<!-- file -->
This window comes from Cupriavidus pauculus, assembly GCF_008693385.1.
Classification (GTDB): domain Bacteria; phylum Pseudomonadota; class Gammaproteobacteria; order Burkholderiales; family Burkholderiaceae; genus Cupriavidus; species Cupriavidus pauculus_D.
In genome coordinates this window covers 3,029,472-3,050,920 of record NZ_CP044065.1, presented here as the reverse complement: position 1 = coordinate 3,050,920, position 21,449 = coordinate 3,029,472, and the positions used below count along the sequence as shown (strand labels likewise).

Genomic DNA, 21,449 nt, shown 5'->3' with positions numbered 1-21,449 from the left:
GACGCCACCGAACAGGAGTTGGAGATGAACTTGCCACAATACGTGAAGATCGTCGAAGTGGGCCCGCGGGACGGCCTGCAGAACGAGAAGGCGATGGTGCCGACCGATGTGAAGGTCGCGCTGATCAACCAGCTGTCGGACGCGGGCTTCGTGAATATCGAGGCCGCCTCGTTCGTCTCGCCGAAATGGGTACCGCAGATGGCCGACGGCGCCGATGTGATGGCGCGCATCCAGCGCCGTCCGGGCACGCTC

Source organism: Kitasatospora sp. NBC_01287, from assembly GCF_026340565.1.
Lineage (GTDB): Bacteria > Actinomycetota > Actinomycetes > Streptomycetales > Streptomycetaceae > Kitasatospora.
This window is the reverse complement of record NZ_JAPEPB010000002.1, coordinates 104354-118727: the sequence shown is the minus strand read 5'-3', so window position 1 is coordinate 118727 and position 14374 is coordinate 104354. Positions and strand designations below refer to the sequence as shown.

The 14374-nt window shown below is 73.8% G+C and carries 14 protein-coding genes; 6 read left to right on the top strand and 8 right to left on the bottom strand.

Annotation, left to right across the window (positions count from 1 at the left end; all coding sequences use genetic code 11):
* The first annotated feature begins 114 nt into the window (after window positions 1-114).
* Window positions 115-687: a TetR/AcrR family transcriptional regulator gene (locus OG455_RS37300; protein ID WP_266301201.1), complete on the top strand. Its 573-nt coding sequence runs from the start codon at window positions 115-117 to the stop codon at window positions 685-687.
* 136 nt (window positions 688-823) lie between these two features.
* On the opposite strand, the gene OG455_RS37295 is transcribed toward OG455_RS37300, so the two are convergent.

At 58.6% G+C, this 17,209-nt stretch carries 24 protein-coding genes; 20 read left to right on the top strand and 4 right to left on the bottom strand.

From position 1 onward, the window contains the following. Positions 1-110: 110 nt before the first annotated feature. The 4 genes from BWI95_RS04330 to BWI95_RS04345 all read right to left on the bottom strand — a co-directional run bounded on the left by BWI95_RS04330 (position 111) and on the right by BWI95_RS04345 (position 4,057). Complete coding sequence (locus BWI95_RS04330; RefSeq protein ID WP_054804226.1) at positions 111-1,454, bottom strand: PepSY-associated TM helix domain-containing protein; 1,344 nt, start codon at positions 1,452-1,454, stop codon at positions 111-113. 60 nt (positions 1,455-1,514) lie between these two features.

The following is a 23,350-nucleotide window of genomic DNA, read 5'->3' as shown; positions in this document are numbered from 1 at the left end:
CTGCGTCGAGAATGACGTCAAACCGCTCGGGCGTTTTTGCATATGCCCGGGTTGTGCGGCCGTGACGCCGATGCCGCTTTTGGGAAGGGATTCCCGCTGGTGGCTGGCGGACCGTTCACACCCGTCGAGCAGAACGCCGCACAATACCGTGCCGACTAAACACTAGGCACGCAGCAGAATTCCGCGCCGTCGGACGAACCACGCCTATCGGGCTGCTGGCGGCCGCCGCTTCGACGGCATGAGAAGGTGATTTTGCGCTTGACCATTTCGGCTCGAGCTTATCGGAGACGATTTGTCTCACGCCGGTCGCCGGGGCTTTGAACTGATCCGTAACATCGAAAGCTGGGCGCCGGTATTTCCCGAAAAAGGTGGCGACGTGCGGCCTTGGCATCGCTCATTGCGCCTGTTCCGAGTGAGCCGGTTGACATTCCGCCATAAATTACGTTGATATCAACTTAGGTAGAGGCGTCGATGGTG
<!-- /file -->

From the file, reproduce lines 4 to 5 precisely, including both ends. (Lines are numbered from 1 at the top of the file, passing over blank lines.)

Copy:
Genomic DNA, 21,449 nt, shown 5'->3' with positions numbered 1-21,449 from the left:
GACGCCACCGAACAGGAGTTGGAGATGAACTTGCCACAATACGTGAAGATCGTCGAAGTGGGCCCGCGGGACGGCCTGCAGAACGAGAAGGCGATGGTGCCGACCGATGTGAAGGTCGCGCTGATCAACCAGCTGTCGGACGCGGGCTTCGTGAATATCGAGGCCGCCTCGTTCGTCTCGCCGAAATGGGTACCGCAGATGGCCGACGGCGCCGATGTGATGGCGCGCATCCAGCGCCGTCCGGGCACGCTC